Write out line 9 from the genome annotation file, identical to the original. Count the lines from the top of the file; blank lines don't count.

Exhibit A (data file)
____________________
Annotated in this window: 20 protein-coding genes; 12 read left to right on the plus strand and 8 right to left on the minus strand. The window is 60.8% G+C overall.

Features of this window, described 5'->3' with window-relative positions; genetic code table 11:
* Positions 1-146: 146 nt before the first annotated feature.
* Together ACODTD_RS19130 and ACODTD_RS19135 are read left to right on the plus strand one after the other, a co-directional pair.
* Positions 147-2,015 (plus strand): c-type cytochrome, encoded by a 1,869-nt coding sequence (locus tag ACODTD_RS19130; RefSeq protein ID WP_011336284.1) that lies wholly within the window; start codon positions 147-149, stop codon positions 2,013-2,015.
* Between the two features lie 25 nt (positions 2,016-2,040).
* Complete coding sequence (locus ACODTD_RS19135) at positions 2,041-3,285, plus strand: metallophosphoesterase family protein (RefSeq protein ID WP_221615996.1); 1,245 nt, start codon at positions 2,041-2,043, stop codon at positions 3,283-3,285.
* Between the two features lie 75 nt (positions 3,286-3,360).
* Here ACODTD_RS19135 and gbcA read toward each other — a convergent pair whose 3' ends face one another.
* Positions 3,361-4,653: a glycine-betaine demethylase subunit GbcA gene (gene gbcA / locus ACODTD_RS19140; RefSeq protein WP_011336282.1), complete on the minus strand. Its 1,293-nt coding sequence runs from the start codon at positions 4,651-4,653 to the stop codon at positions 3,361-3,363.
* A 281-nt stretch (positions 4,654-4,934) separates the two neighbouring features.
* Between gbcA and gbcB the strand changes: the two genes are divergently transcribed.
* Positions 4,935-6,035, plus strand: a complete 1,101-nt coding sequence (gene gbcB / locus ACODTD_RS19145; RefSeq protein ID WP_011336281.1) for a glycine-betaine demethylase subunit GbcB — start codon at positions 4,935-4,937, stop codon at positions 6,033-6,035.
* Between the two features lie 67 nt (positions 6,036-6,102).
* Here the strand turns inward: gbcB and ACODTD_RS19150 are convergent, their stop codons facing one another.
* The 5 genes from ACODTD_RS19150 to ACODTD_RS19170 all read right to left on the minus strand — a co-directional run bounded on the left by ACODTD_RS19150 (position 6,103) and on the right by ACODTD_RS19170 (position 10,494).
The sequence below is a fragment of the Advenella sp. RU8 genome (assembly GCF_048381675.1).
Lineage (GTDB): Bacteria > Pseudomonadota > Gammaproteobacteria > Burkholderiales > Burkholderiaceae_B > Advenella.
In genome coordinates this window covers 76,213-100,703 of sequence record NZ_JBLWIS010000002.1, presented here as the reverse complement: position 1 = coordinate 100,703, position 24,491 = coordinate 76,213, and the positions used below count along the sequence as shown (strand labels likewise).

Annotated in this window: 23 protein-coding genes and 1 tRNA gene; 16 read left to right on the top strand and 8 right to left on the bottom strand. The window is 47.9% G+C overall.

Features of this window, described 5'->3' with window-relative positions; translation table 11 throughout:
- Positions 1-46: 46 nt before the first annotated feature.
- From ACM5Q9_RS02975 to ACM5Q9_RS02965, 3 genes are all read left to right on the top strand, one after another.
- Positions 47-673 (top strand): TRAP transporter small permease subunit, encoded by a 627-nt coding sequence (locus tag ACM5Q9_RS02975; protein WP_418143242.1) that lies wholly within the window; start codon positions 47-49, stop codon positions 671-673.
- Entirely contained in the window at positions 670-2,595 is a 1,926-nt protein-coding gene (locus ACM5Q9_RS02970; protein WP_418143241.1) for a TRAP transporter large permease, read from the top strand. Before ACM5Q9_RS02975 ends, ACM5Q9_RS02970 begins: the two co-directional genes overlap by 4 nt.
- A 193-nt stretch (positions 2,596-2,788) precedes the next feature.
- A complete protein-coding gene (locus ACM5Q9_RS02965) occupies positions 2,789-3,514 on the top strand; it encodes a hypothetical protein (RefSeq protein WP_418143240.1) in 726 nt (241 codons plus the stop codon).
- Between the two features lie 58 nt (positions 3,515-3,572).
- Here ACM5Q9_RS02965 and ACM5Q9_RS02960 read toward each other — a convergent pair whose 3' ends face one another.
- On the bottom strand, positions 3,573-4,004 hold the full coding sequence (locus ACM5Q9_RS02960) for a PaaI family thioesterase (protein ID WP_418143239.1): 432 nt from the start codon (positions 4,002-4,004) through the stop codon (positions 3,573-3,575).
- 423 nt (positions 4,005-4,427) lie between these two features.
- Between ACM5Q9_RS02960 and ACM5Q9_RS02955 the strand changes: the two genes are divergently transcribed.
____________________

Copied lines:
* Here ACODTD_RS19135 and gbcA read toward each other — a convergent pair whose 3' ends face one another.